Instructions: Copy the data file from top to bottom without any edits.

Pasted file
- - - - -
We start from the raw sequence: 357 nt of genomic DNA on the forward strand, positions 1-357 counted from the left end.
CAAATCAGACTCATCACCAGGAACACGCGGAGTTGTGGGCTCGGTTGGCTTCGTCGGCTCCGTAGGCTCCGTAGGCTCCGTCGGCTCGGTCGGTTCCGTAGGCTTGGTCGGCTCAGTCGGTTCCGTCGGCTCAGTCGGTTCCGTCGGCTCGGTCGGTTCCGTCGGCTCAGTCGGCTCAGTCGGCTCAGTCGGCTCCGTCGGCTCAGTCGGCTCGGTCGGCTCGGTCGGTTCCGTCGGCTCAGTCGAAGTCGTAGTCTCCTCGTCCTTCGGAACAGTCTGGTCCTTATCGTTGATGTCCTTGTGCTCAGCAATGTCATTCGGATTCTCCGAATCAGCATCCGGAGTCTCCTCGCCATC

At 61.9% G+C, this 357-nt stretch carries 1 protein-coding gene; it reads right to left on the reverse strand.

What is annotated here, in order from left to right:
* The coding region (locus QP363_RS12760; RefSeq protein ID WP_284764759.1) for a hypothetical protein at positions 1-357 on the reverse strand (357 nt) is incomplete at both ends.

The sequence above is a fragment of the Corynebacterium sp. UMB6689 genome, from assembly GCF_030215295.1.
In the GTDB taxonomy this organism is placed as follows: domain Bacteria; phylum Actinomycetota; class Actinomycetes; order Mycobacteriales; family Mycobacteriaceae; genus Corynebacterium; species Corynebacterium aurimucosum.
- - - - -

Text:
We start from the raw sequence: 357 nt of genomic DNA on the forward strand, positions 1-357 counted from the left end.
CAAATCAGACTCATCACCAGGAACACGCGGAGTTGTGGGCTCGGTTGGCTTCGTCGGCTCCGTAGGCTCCGTAGGCTCCGTCGGCTCGGTCGGTTCCGTAGGCTTGGTCGGCTCAGTCGGTTCCGTCGGCTCAGTCGGTTCCGTCGGCTCGGTCGGTTCCGTCGGCTCAGTCGGCTCAGTCGGCTCAGTCGGCTCCGTCGGCTCAGTCGGCTCGGTCGGCTCGGTCGGTTCCGTCGGCTCAGTCGAAGTCGTAGTCTCCTCGTCCTTCGGAACAGTCTGGTCCTTATCGTTGATGTCCTTGTGCTCAGCAATGTCATTCGGATTCTCCGAATCAGCATCCGGAGTCTCCTCGCCATC

At 61.9% G+C, this 357-nt stretch carries 1 protein-coding gene; it reads right to left on the reverse strand.

What is annotated here, in order from left to right:
* The coding region (locus QP363_RS12760; RefSeq protein ID WP_284764759.1) for a hypothetical protein at positions 1-357 on the reverse strand (357 nt) is incomplete at both ends.

The sequence above is a fragment of the Corynebacterium sp. UMB6689 genome, from assembly GCF_030215295.1.
In the GTDB taxonomy this organism is placed as follows: domain Bacteria; phylum Actinomycetota; class Actinomycetes; order Mycobacteriales; family Mycobacteriaceae; genus Corynebacterium; species Corynebacterium aurimucosum.